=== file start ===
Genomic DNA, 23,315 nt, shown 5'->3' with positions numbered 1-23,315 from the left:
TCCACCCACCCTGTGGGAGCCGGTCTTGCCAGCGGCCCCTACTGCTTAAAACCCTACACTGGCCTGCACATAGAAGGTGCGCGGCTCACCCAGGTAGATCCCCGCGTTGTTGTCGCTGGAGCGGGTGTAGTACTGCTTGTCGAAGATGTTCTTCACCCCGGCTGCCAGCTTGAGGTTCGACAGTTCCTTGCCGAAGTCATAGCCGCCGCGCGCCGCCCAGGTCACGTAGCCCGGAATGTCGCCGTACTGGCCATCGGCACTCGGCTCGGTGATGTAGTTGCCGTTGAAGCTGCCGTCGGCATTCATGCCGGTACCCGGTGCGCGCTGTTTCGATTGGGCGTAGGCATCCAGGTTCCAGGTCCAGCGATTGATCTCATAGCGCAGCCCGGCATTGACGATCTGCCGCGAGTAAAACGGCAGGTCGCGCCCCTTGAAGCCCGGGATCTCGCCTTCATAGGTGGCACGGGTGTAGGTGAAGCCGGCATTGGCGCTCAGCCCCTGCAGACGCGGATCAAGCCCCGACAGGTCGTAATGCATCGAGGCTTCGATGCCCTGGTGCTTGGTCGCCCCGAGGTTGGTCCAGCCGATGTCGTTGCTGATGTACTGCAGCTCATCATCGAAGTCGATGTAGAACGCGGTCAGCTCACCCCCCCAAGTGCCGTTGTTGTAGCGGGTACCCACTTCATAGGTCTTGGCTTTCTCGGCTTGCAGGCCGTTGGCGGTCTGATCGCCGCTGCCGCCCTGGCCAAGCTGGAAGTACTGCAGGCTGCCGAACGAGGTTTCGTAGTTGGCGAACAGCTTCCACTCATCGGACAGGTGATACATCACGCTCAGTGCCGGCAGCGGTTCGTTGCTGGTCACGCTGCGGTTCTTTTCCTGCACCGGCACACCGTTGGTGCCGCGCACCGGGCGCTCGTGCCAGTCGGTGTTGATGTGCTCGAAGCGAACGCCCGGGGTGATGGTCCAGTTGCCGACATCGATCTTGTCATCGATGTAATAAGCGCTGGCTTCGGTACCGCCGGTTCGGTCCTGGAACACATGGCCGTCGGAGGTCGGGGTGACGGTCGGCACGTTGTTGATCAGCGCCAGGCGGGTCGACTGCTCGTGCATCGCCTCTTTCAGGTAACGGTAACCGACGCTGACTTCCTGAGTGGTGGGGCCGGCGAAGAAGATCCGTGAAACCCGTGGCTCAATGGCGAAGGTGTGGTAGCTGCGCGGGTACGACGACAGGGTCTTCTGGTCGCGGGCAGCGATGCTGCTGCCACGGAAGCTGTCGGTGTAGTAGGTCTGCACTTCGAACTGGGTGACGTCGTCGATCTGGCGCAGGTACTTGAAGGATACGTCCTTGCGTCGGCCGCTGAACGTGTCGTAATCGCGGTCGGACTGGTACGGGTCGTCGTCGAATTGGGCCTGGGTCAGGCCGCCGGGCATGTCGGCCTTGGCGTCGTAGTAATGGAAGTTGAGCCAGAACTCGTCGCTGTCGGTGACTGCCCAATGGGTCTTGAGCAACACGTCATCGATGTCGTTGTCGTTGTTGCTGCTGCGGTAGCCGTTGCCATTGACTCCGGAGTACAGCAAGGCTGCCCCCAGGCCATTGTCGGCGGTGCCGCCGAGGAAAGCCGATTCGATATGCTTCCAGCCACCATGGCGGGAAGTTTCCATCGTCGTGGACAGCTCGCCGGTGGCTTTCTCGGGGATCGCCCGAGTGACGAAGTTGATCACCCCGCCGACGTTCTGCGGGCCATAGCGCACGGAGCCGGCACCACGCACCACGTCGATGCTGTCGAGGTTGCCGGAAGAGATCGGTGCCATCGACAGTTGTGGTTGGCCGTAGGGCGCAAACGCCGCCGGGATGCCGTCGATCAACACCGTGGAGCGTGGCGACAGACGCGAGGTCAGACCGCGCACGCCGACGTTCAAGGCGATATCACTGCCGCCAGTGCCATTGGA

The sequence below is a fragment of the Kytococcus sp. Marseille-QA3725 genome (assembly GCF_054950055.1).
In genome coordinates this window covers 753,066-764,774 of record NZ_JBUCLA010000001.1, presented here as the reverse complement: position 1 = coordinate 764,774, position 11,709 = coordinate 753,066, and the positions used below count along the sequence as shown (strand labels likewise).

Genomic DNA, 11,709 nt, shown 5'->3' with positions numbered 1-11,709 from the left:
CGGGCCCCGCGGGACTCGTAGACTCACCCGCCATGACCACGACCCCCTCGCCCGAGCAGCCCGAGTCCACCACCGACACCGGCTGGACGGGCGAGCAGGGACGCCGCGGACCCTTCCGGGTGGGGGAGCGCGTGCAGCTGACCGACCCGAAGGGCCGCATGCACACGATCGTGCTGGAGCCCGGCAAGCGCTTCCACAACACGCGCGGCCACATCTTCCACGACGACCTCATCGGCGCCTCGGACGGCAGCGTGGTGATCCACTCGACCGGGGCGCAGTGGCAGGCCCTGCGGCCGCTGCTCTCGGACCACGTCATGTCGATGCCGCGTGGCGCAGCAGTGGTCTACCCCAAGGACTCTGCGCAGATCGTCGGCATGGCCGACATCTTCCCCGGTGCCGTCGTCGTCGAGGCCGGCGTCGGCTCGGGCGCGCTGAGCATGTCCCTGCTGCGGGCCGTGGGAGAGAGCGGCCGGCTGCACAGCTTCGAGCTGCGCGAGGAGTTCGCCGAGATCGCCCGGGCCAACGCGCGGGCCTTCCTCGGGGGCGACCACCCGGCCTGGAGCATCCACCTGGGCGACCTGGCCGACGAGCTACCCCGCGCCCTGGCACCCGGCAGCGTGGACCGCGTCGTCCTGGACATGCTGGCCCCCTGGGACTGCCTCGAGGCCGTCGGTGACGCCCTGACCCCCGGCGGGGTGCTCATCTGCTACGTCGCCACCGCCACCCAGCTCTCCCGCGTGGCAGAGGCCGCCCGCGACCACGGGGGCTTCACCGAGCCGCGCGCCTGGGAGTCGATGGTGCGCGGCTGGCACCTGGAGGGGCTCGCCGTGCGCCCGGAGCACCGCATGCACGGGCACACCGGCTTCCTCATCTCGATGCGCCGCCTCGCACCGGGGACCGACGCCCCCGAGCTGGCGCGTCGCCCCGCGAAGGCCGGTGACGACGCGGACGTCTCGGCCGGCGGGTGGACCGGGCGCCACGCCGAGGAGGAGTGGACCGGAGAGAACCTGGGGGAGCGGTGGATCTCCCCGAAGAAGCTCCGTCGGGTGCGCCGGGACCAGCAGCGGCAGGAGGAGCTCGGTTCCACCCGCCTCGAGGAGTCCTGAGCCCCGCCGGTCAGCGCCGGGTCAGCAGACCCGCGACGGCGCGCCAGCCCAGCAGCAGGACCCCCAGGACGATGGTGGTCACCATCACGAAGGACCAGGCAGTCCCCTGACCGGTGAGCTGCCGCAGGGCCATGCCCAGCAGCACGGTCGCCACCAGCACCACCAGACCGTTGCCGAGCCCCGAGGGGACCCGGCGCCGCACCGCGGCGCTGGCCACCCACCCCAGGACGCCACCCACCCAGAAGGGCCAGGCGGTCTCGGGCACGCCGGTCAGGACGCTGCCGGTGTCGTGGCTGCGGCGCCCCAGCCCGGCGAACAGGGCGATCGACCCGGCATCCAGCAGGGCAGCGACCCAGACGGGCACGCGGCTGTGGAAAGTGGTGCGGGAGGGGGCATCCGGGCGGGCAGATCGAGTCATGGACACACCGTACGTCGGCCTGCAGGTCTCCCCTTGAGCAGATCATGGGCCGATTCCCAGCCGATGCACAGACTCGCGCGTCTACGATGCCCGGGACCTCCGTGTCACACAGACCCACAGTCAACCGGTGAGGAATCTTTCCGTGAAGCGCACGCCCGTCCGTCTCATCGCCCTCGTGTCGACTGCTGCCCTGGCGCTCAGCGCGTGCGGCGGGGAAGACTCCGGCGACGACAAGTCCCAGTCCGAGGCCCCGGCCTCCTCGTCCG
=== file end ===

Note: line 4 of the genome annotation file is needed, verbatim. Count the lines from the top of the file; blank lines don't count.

In genome coordinates this window covers 753,066-764,774 of record NZ_JBUCLA010000001.1, presented here as the reverse complement: position 1 = coordinate 764,774, position 11,709 = coordinate 753,066, and the positions used below count along the sequence as shown (strand labels likewise).